The Approach R10 should be located approximately 7ft (2.1m) behind the golf ball and adjusted so that the red alignment line aligns with the golf ball and the target.
In order to measure spin, the ball must be seen for at least 20 meters. Balls traveling below 90 mph are not measured for a spin.
Ball Type, Markings, and Dots
The spin measurement is designed to work with standard golf balls, however, due to their profiles and composition, some balls will perform better than others. I would expect golf balls with easily identifiable markings and logos to allow better spin measurements to be recorded.
Alternative calculation methods will be used if the spin measurement cannot be performed. The performance of the R10 may be degraded by marked balls (e.g. metallic dots).
Again, the ability to use non-marked balls is a big plus point for the R10.
You do not need to use reflective clubface stickers either with the R10. This is likely because club path and face angle are calculated rather than directly measured.
The wind can affect the spin measurement accuracy in outdoor use (especially when there is a headwind). R10 approach works perfectly well even in case of poor daylight outside. This is because of the use of radar for tracking ball and club movements.
Conclusion – Main Garmin R10 Accuracy Considerations
Garmin R10 approach uses doppler radar to measure ball flight and club movement metrics. The Garmin R10 provides 17 metrics related to ball flight and club movements, five of which are directly measured and the rest calculated. The R10 is fully portable and is linked up with an excellent array of apps and software.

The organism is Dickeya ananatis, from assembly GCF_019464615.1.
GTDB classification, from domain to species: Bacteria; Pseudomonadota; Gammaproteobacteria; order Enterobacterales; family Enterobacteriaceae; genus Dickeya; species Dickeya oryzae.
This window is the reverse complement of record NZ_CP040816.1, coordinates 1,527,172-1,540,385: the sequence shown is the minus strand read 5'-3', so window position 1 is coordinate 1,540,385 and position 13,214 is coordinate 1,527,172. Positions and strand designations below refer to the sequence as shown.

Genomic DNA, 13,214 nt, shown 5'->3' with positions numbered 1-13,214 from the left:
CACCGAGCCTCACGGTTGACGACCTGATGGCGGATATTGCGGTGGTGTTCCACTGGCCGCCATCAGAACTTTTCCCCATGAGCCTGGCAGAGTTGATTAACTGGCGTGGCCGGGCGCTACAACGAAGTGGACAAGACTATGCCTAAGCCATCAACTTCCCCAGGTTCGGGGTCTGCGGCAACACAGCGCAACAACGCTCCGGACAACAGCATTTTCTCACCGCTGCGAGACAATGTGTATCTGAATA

While the R10 is expected to be more accurate outdoors because it can view the entire flight path, it has shown good accuracy indoors in the majority of testing. Golfers should always consider their expectations for a launch monitor that costs less than $600.
The Garmin R10 is a fantastic starting point for golfers in the golf simulation market. You can upgrade whenever you like if you want to try a more expensive model. I believe that the market for second-hand R10 units will remain strong.
Garmin R10 vs Mevo Plus
Check out my in-depth comparison guide pitting the Mevo Plus against the Garmin R10 across 18 key comparisons. Work out which portable, affordable radar-based launch monitor is right for you!
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Alex @ mygolfsimulator
Hello! My name is Alex and it is my mission to bring you all the information you need to build your own home golf simulator! I play off a 6 handicap but struggle to get enough practice time in both with work and the cold weather in the UK. I always wanted to have my own golf ‘studio’ at home. Then a few years ago I learned about golf simulators. Once I’d had my first go on one I was hooked! I knew I wanted my own!
ABOUT THE AUTHOR
Hello! My name is Alex and it is my mission to bring you all the information you need to build your own home golf simulator! I hope mygolfsimulator.com helps you on your journey to better golf at home!